Firefighters called to 755 animal incidents in 2020, with cats most commonly in need of helpLondon firefighters encountered a surge in callouts to rescue animals in 2020, figures show.
The London fire brigade (LFB) was involved in 755 such incidents – more than two a day. The number of rescues rose by 20% compared with 2019 when there were 602, with the biggest rise coming in the number of non-domestic animals rescued, according to the data.
When traffic fell to almost half its normal rate during the spring lockdown , social media was awash with reports of animals roaming the unusually quiet city.
In April, the musician Billy Bragg posted pictures on Twitter of a herd of deer that had colonised some front gardens on Harold Hill, east London. Firefighters were on hand the next day to help one unfortunate deer stuck in railings.Other unusual incidents included the rescue of a distressed fox from a school in Peckham; a squirrel that had to be coaxed out of a drainpipe in Hendon; and a swan trapped in an electrical substation in Greenwich. In November, a lovebird was rescued after it became trapped inside a lift in an office block in Paddington.
The LFB said: “While we can’t give a definite reason for an increase in this type of call, it could be partly due to people spending more time outdoors who have spotted these animals in distress.”
Pitter patter. A large breed dog’s resting heart beats between 60 and 100 times per minute, and a small dog breed’s heart beats between 100-140. Comparatively, a resting human heart beats 60-100 times per minute.
The rescues come at a cost: in 2020 a record £276,000 was spent, up from £240,000 in 2018 and 2019. The LFB calculates the average cost of each rescue to be £346, though one rescue, which involved a horse stuck in a ditch and required two fire engines to be deployed, may have cost as much as £2,700.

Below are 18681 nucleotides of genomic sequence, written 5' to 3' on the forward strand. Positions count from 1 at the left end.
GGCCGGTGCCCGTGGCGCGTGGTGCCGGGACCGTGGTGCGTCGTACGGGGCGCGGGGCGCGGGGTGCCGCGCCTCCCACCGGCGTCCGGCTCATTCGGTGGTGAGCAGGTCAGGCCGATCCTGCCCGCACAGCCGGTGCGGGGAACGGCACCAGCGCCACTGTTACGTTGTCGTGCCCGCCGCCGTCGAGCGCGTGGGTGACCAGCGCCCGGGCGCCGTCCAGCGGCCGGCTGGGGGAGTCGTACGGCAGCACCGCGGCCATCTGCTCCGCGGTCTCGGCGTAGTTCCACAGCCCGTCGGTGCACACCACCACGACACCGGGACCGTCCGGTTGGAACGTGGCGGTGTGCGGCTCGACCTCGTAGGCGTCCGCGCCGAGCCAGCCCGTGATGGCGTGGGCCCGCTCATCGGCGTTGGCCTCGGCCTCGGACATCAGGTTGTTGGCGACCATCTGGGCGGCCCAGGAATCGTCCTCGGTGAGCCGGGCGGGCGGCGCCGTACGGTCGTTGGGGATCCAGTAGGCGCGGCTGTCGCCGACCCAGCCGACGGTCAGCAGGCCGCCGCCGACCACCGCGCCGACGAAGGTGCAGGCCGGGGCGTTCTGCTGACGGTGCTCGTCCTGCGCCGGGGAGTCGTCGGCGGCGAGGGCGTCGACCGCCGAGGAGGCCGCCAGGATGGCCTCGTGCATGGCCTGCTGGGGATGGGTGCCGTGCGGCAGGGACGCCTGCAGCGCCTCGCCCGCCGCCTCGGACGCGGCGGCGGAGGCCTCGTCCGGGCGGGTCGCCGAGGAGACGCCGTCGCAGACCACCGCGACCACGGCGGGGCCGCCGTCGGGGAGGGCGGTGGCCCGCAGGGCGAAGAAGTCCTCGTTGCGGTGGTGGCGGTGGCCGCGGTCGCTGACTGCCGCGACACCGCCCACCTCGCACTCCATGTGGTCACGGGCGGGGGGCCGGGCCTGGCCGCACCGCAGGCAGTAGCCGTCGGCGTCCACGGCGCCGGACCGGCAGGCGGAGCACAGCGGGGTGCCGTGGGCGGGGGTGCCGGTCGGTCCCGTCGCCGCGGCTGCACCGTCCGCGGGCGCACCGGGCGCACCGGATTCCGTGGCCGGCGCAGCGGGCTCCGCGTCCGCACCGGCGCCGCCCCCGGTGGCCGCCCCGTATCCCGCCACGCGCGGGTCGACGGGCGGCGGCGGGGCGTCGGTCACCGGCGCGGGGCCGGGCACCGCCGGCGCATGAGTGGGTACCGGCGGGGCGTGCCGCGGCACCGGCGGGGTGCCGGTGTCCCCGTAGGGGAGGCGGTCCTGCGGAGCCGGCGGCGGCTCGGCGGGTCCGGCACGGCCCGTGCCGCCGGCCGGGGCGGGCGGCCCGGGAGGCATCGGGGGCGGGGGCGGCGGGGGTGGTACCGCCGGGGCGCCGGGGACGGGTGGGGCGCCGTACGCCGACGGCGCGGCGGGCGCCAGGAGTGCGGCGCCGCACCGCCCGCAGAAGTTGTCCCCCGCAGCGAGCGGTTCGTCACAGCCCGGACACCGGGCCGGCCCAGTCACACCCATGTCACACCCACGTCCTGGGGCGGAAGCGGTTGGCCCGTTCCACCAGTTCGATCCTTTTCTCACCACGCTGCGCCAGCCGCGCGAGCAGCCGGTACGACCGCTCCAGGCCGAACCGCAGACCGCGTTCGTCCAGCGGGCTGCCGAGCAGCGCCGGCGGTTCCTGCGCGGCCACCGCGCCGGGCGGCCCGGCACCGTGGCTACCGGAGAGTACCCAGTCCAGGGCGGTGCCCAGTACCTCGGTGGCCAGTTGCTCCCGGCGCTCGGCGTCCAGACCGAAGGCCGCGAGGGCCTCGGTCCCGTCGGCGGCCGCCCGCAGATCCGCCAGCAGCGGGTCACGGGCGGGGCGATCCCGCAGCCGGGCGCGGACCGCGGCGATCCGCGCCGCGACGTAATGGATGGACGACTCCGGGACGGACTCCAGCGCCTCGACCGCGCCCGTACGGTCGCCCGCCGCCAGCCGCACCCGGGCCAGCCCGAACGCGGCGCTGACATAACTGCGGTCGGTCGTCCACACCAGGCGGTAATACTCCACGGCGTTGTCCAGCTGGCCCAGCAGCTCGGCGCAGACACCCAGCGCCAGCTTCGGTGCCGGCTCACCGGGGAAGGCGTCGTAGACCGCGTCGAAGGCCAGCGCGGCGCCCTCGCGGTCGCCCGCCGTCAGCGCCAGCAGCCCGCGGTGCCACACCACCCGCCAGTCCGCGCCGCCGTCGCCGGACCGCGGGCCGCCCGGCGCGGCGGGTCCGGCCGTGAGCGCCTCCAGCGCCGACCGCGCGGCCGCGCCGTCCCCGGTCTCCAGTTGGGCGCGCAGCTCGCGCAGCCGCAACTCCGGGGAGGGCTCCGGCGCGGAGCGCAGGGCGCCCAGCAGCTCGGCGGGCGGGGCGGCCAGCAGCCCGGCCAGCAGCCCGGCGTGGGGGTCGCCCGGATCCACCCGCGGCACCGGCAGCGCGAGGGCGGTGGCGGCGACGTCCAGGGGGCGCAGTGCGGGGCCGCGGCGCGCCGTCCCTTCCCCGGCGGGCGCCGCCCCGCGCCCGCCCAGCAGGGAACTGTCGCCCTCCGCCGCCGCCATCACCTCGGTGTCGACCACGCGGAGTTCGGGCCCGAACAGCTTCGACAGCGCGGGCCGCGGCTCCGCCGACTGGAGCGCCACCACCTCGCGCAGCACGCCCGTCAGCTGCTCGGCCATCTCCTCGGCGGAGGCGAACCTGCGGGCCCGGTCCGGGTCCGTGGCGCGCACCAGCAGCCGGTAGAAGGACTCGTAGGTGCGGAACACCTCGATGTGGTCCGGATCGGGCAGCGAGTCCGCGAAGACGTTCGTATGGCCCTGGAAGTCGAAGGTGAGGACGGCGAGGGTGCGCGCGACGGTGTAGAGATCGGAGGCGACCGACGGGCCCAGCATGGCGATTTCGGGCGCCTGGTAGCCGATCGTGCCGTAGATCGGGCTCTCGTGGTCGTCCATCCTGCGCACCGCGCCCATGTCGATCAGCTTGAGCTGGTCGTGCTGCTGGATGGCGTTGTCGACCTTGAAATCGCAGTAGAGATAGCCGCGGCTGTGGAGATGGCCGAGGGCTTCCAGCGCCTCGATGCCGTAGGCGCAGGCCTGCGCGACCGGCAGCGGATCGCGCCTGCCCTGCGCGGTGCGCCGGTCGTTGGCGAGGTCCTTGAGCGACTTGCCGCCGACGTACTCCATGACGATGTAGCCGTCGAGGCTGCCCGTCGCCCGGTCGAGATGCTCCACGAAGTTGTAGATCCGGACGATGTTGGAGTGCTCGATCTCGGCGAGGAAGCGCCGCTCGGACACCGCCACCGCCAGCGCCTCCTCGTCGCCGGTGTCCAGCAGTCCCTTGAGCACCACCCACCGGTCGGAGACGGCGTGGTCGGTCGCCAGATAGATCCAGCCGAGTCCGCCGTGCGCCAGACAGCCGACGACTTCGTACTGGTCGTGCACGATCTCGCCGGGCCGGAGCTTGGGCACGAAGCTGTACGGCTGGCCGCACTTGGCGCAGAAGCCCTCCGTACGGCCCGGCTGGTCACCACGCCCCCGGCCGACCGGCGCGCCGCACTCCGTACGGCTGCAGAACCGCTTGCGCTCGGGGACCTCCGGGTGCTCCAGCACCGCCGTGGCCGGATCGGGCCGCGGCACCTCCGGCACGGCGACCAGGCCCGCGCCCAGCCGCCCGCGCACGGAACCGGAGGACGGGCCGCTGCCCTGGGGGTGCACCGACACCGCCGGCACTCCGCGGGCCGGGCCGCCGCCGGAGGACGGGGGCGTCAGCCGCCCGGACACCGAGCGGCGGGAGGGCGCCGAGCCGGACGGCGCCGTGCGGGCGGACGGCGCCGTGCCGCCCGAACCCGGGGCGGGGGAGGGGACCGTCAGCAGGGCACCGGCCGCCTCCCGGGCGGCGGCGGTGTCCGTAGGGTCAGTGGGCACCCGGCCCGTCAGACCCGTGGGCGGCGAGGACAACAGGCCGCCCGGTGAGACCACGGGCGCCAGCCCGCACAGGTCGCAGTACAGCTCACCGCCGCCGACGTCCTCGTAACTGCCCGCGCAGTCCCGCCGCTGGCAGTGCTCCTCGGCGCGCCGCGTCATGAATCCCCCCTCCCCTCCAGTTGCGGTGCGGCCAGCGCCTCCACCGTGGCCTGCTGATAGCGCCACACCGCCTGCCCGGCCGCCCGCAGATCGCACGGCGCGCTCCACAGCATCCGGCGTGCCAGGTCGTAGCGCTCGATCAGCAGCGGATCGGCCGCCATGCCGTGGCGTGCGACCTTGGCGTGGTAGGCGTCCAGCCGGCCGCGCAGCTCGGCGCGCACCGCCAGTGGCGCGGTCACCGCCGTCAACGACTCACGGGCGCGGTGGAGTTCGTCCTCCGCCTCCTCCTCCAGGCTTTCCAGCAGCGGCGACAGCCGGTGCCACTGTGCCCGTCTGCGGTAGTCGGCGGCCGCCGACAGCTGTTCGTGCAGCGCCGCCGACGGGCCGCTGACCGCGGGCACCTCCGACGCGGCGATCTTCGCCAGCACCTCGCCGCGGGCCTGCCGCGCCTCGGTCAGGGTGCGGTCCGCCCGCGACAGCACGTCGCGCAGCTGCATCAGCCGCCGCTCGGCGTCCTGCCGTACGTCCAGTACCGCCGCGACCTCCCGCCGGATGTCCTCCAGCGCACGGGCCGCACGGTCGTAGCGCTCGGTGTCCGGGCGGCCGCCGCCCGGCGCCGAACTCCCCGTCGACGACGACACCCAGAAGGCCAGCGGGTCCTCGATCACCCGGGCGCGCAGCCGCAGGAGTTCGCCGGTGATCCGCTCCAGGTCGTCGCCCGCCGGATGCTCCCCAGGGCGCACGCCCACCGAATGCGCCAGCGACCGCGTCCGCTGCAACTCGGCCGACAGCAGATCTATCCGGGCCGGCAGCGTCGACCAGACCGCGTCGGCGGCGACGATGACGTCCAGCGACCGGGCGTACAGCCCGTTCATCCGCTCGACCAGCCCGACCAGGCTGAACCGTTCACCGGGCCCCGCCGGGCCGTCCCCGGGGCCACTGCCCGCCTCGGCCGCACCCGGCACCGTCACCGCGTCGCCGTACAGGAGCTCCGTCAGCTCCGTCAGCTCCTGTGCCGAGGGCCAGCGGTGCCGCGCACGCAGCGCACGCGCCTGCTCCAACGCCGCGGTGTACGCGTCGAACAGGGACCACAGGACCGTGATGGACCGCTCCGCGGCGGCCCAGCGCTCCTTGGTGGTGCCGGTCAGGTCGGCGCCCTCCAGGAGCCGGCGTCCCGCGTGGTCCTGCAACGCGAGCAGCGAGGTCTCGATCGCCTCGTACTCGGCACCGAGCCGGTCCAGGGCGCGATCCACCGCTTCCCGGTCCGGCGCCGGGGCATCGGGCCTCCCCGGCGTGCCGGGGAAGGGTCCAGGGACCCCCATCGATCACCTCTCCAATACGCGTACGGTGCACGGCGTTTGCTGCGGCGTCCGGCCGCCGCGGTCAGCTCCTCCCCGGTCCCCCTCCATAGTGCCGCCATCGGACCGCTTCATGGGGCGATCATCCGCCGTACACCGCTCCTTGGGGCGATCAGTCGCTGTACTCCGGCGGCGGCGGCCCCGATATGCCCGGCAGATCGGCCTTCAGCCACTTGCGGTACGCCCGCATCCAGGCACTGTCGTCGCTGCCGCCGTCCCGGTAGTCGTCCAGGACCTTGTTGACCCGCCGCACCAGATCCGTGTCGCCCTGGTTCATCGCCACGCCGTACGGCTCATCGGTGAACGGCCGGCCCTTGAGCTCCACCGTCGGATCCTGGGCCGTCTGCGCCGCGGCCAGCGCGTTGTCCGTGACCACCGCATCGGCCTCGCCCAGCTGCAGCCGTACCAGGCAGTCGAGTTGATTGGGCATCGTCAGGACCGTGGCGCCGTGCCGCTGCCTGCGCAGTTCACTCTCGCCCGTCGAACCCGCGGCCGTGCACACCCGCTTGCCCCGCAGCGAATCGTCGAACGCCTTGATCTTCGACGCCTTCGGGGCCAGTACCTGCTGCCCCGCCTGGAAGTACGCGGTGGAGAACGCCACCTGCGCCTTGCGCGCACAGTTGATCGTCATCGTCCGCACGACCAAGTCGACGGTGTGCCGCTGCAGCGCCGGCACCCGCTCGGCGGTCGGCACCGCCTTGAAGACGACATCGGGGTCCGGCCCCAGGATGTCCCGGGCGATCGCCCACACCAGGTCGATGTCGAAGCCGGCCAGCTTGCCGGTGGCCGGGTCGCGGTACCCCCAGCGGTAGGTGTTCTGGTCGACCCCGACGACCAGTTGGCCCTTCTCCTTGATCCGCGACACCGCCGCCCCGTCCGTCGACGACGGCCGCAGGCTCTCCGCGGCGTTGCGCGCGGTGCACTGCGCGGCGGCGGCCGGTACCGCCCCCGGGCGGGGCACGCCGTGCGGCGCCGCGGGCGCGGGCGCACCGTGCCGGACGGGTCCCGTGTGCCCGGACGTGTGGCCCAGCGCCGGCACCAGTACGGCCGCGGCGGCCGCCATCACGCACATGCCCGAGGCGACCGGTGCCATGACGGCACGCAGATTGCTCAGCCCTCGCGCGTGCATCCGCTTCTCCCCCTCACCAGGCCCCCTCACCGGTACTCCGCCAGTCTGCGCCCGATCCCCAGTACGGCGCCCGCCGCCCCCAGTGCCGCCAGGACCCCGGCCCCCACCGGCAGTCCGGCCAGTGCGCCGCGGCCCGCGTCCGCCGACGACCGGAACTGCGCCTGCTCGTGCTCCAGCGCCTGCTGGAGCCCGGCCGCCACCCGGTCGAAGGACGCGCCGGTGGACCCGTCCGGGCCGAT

Calls about distressed cats are the most common. Last year 337 were helped compared with 269 in 2019. Not all of them were stuck up trees: some managed to find themselves under floorboards, solar panels and fridges, and up telegraph poles and chimneys, while one particularly unfortunate feline wound up in a recycling bin after its owner failed to notice it had climbed inside a rubbish bag.
The number of incidents involving foxes attended by the LFB last year nearly doubled, from 32 rescues in 2019 to 61 in 2020. The Fox Project, a charity dedicated to protecting foxes in the south-east, said the increase in the number of rescues might be down to people’s growing sympathy towards the animals since the start of the pandemic. While Londoners marvelled at being able to hear birdsong like never before in modern times, there was a 34% increase in bird emergencies, from 141 in 2019 to 214 in 2020, with the number of rescues shooting up in the spring period after the first lockdown was announced.
The Cat Population Control Group (CPCG) – made up of a number of animal welfare groups, including the RSPCA, Cats Protection, Battersea Cats and Dogs Home, Blue Cross, PDSA and Vets 4 Pets, believes having kittens spayed when they reach four months of age rather than at the traditional six months stage will help reduce these figures.
The RSPCA said this may be in part because of less regular checks for gaps in netting, which birds can fly into and get trapped in. More than a third of bird rescues in 2020 were net-related, with one incident in June involving 10 trapped birds.
Be Diligent about Vet Visits. “Don’t wait for the signs,” Dr. Becker stresses. Focus on “prevention first.” Pets age fast, and when it comes to illness they are programmed to mask weakness, “they’re naturally secretive.” One to two visits a year is ideal, but if you suspect a problem, don’t hesitate, and don’t self-diagnose. “In the last two years I’ve seen four or five cases where people went to the internet for help, and by the time they get to the vet it’s too late,” says Dr. Becker.
The fire brigade also rescued 73 dogs, 17 horses and 17 deer.
As well as a dramatic rise in the number of wild animals needing help, there were more calls about domestic animals in distress, which the LFB attributed to a rise in pet ownership during the pandemic.